Monthly Archives: November 2016

Kindergarten bento – Stewed chicken & veggies (29/Nov/16)

Menu: Stewed chicken & veggies, Spinach & ham omelet, Cucumber sticks, Cherry tomato, Rice with furikake

Banana & kiwi for dessert

I had some extra chicken breast, so I made chicken soup with it along with some veggies (onion, carrot, daikon radish & potato). I put the fillings to my daughter’s bento (they are tasty even without the soup, so why not?), and this evening I added milk to the soup upon her request. It came out as nice, warm white stew that is perfect for a cold autumn day.

Kindergarten bento – Pumpkin salad (28/Nov/16)

Menu: Grilled Menuki fish marinated in saikyo miso, Pumpkin & egg salad, Spinach & bacon sautée, Cherry tomato, Rice with goma-konbu 

Mandarin mikan for dessert

Pumpkin & egg salad is something I put in a bento box on a regular basis. I usually steam half a pumpkin (here in Japan, we always see pumpkins sold in half or a quarter, hardly ever a whole one. Wonder why), mash it once soft, divide them in an ice cube dish and store them in the freezer. Whenever I need one extra dish or want to add a bright yellow orange into a bento box, this becomes very handy. 

Having said that, today’s pumpkin was freshly made and was extra delicious. It was the salad for lunch, and my daughter asked me to make soup out of it for dinner. So be it – I added chicken stock I happened to be cooking, and turned the salad into warm and tasty pumpkin soup.

Kindergarten bento – Steamed veggies (25/Nov/16)

Menu: Steamed cabbage, carrot and daikon radish, Bicolour bento (tori-soboro & scrambled egg), Baba-hamu-kyuri

Bunny shaped apple for dessert

As part of bento preparation, I strongly recommend “steaming” certain types of vegetables, such as cabbage, carrots, etc., that are usually used for soup. By steaming these vegetables, you not only keep their nutrients more compared to boiling, but also can bring out sweet flavour from the ingredients more distinctively. In addition you can eat a greater amount than eating fresh vegetables (softer texture and easier digestion). My daughter loves steamed vegetables and enthusiastically eats them without any seasoning. Ever since I started serving her the vegetables this way, I also started eating them like her without any oil or dressing. It’s like rediscovering the long lost flavour that I used to enjoy as a young child. Great for your diet also!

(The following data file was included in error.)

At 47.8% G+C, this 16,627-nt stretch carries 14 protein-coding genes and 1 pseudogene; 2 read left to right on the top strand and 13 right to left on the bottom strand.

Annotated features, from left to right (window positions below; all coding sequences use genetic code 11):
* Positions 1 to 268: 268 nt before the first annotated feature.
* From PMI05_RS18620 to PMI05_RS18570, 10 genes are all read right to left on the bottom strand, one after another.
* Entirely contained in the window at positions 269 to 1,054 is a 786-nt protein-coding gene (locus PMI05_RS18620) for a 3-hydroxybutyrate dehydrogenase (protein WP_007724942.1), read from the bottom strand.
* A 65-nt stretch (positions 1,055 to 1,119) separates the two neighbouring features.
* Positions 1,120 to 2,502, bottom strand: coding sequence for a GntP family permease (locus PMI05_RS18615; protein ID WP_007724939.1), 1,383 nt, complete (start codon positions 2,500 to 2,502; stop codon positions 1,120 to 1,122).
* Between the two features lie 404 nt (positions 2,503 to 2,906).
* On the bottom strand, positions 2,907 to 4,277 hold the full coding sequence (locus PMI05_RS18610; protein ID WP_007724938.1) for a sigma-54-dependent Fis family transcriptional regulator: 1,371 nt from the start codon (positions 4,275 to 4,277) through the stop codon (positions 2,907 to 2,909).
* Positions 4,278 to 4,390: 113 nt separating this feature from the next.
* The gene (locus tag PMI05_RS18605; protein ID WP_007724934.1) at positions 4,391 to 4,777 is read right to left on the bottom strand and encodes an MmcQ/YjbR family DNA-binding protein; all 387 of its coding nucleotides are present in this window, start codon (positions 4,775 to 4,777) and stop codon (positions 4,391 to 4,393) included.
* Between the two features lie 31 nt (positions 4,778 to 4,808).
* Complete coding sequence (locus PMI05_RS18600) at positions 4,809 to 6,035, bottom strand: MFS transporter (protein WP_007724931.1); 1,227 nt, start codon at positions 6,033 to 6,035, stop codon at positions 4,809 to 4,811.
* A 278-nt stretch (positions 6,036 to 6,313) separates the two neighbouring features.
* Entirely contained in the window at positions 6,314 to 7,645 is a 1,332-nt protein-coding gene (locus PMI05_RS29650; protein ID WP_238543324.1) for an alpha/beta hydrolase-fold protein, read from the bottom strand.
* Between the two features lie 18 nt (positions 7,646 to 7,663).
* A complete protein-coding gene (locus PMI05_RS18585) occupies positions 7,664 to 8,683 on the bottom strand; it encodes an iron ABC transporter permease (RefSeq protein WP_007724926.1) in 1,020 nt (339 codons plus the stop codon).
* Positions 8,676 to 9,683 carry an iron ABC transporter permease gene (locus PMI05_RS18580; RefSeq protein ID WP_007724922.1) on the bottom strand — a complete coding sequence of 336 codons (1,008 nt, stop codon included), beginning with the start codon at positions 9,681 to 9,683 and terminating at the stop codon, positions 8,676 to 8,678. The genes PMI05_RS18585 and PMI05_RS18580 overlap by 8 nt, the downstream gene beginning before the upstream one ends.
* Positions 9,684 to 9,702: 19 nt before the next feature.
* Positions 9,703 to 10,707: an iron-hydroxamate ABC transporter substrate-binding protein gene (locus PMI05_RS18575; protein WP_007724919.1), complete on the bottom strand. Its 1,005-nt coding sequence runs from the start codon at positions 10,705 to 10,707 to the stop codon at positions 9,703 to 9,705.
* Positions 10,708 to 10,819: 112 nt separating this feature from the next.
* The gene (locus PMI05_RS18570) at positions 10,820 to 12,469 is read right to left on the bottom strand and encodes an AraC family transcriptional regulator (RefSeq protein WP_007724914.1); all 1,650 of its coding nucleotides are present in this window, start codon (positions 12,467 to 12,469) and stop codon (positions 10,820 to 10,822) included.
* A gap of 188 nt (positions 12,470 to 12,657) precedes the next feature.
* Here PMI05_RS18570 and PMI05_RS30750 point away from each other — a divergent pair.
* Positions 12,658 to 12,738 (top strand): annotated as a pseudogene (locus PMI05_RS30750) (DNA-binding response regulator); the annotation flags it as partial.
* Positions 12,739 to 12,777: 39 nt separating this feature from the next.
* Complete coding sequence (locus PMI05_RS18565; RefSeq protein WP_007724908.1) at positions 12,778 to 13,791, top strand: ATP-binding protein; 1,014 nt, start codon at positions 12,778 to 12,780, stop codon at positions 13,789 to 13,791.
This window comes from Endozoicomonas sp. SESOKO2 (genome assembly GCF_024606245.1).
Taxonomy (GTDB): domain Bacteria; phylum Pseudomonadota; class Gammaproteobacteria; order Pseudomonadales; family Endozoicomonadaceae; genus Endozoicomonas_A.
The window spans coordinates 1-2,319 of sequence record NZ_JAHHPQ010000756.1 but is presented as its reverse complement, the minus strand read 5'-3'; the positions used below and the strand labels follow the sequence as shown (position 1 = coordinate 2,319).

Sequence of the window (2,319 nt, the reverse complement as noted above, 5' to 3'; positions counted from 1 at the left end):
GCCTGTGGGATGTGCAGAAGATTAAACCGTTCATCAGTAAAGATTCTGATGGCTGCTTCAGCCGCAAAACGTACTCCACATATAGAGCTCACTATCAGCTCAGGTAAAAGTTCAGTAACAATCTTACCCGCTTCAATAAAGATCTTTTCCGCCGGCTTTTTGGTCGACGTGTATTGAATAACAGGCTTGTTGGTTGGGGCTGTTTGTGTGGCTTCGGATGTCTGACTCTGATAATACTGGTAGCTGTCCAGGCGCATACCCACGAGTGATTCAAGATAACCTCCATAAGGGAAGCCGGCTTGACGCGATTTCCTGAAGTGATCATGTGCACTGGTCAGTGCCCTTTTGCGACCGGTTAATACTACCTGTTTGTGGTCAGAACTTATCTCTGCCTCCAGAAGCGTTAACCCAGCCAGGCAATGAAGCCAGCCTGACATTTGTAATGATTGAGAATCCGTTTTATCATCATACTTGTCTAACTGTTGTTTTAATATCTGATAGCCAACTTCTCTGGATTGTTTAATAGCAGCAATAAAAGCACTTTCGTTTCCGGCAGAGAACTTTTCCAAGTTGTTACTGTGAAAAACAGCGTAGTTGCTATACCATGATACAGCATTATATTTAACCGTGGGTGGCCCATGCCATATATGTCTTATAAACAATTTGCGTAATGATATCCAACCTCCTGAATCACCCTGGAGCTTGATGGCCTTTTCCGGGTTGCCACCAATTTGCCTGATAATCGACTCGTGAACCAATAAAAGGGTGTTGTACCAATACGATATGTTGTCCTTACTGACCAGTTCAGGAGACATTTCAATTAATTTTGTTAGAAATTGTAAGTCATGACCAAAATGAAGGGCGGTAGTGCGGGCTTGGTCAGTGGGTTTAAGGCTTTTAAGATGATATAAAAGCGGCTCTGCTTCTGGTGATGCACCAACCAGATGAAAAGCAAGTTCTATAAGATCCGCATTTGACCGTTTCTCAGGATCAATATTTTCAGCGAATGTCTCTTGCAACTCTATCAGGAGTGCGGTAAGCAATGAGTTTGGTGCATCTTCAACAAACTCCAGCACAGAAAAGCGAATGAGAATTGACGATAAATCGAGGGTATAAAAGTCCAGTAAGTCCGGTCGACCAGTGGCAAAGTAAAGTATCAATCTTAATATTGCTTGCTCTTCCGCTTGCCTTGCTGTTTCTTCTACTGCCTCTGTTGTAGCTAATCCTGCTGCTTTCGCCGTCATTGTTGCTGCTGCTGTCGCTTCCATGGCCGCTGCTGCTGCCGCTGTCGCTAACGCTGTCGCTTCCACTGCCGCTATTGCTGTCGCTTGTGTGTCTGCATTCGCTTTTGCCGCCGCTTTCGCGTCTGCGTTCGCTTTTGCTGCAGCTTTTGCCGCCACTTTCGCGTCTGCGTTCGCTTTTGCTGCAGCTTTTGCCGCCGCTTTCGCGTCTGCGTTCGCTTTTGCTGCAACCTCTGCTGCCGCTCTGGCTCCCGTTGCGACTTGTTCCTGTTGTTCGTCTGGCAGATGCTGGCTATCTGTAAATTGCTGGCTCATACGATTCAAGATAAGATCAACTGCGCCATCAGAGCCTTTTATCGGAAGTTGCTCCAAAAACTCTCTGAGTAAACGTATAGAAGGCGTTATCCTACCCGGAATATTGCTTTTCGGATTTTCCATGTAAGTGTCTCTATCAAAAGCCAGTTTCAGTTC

Kindergarten bento – New bento box (22/Nov/16)

Our daughter turned 4 today. As part of her birthday celebration I used a new bento box this morning.  The picture on the lid of the other bento box got washed off half way and was looking ugly, so we replaced it with the one with no picture on the lid from the beginning. Since she still cannot really read, I just put a post-it note cut out in heart shape with the number “4” in gold on it. Hope she’ll get the message☺️

Menu: Grilled Menuki fish marinated in saikyo-miso, Komatsuna omelet, Boiled green beans, Cherry tomato, Rice with black sesame

Kaki (persimmon) for dessert

Kindergarten bento – Shaké-Ben (21/Nov/16)

Menu: Shaké (grilled salmon), Mashed pumpkin & boiled egg salad, Boiled green beans, Cherry tomato, Rice with sesame furikake

Banana & Apple for dessert

Sháké or Sáké (鮭) is a Japanese name for salmon. Similar to sake, the rice wine, but you pronounce ‘a’ and ‘e’ more distinctly for the fish. Shaké-Ben is short for bento with grilled salmon, which is quite a common, basic, and standard style of packed lunch in this country. Usually for grown ups the size of salmon filet is bigger and in one piece, but I made them smaller into bite size pieces for our little girl with clumsy chopstick skills.

Kindergarten bento – Tofu omelet (17/Nov/16)

Menu: Tofu omelet, Tori-soboro & veggies, Steamed cabbage, Salted cucumber slices, Rice with sesame furikake

Bunny shaped apples for dessert

Egg is a very handy ingredient for packed lunches. I always boil it or make omelet or scrambled egg out of it. I usually improvise with whatever there is in the fridge. Today’s omelet recipe is with healthy & nutritious tofu.

An egg with a bit of mashed tofu. No need to mash it completely, just mix it with egg with chopsticks or fork.For seasoning, I used a pinch of salt and this powdered nori seaweed called “Aonori.” It gives the egg a bit of sea flavour as well as good nutrients as also indicated in the package (high in protein, calcium and iron).

Add aonori like this,Cook it on a heated pan with a bit of cooking oil (very important to heat up the pan before pouring the egg mixture),Roll, roll, roll, and voila!